The piece on the left is the un-altered one. Pretty big, huh? I didn't need it or want it to be that massive, all it really does is change the conveyor's direction. On the right is the slimmed-down version, which I hope will be a little more distinctive. One thing to be aware of, this is just the top portion of the Transfer House. It will be supported by a framework of H-beams to the same height as the Crusher, with possibly a storage room at the base. Notice that I removed the top, pointed section , and let me tell you why. It is molded to resemble corrugated siding, and it has a distinctive pattern. The problem is I don't have enough big pieces of that pattern to complete the project. I do have enough big pieces left over from Walthers' New River Mine kit to complete the project, so to be consistant, the tops came off. Now I know you're thinking, "Don, do you really think people would have noticed the difference?," and the answer is, "Probably not." But my thinking is, Hey, I've got this anus, why not be anal once in a while? Go ahead, argue that logic.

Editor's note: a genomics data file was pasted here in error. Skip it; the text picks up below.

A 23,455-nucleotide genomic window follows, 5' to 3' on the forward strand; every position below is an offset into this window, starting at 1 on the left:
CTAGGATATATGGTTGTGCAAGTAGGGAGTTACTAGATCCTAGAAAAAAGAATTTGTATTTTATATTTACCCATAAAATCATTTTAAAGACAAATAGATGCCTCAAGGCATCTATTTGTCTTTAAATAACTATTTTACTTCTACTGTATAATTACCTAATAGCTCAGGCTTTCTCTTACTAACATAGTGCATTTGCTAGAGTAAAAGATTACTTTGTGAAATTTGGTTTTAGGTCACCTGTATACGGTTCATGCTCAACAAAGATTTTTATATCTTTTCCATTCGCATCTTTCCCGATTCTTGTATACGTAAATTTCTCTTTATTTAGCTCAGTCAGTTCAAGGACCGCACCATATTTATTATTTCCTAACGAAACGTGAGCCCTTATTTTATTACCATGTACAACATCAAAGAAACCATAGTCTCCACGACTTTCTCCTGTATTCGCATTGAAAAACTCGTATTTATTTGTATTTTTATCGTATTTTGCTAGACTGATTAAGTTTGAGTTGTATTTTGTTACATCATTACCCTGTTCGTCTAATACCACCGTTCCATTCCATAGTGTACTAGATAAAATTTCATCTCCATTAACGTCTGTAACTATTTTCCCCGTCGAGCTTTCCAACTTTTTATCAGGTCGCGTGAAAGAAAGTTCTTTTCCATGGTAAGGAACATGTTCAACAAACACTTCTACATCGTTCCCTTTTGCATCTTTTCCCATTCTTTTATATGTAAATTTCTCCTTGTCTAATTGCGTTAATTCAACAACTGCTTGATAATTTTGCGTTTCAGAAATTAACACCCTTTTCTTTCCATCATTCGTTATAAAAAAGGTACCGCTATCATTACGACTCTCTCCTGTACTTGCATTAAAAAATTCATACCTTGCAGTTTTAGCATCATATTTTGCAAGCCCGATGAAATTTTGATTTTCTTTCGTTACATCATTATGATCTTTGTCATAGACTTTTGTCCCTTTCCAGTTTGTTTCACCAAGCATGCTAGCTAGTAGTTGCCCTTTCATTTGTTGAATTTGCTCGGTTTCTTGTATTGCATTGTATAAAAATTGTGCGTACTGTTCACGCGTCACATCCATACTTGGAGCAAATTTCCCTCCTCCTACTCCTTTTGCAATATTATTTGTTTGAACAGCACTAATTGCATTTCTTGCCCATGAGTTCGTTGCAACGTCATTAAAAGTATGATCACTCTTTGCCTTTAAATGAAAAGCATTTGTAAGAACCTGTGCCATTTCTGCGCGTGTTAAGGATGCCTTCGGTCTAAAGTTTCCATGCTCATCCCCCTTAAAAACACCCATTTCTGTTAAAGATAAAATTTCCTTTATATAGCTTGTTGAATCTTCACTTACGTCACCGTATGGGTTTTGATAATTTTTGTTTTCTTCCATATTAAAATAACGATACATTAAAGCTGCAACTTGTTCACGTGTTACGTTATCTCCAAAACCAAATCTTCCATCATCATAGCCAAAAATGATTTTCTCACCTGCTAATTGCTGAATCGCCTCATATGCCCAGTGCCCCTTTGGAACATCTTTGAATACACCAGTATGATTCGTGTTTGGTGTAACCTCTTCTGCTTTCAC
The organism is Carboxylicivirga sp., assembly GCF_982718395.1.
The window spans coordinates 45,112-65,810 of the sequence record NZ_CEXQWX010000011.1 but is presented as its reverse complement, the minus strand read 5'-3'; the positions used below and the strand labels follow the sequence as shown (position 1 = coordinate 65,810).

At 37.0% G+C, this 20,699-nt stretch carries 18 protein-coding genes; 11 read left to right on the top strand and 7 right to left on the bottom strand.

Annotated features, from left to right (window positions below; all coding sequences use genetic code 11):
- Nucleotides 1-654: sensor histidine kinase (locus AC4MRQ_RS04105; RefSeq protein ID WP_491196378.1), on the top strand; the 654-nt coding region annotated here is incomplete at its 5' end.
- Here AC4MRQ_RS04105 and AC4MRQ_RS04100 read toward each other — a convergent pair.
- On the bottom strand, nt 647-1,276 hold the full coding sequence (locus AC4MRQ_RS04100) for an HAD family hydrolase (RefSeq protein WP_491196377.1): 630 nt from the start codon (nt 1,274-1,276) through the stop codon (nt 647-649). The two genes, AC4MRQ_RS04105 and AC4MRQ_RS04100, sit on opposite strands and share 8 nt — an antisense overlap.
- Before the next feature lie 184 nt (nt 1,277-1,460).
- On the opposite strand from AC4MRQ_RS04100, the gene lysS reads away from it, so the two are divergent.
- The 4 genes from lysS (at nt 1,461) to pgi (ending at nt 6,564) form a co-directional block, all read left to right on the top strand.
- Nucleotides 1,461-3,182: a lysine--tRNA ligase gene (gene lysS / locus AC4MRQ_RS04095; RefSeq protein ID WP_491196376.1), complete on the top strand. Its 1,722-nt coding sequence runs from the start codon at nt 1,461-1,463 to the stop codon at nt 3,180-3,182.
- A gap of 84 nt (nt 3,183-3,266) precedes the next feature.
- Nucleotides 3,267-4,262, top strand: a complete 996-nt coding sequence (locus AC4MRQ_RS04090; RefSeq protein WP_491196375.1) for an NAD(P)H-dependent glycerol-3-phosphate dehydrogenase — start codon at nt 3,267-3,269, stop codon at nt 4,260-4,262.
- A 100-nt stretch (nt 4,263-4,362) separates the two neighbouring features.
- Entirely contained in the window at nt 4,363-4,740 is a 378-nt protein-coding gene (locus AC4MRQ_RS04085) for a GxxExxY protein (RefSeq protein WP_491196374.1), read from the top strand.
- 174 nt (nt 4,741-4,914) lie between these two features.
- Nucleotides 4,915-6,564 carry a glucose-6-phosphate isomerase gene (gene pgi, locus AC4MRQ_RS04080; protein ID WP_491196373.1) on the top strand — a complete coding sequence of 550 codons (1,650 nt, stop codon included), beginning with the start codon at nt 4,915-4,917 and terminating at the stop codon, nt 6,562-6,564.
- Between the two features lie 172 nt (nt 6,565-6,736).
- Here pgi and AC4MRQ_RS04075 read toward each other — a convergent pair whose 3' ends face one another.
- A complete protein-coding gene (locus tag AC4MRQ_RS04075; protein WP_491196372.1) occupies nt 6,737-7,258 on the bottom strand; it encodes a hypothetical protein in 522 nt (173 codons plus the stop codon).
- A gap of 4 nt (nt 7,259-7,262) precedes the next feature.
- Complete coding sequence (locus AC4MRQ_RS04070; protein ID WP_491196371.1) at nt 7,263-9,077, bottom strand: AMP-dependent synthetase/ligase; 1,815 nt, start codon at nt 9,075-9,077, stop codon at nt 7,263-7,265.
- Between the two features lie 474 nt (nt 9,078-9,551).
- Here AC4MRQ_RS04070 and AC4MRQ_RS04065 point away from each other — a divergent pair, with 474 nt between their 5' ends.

Here I took the cut-off and used it to scribe the pattern in scraps from the mine kit. The razor saw made short work of cutting them out.
Here they are attached back on top. Just a note to anyone who might be doing something similar. If the opposing sides are irregular, don't forget to make them mirror images of each other.
I cut the walls to the correct size, then used a piece from the original kit to mark the openings for the conveyors. A new blade in the handle, a little patience, and I had some nice, clean holes in no time. (FYI, I like to use X-acto's Stainless Steel #11 blades. The fact they hold their edge and point much longer make them worth the extra cost.)
If you need to make repetitive cuts in styrene, you can't beat this jig. Here I didn't even need to use a ruler. As the cut pieces are the same width as the corrugated side, I simply dropped it in the jig and set it flush to it.
Slide the styrene under the bar, tighten it down, then scribe along side it. I've read some people scribe to the outside of the bar, but I scribe on the inside. Works for me, and as I said above, sometimes you don't have to measure.
After cutting them to width above, I cut them to length and wrapped the outsides with .060 x .060 strip. For the internal ribs I placed the assembly over the original piece, to get the proper spacing.
After trimming and sanding, I was left with this. I still have to cut the roof panels, and maybe a walkway. Hmmmmm..... if I had some miniature hinges, I could screw them on and simply fold this together.
That will have to wait for Part 2. Hope you enjoyed this. Don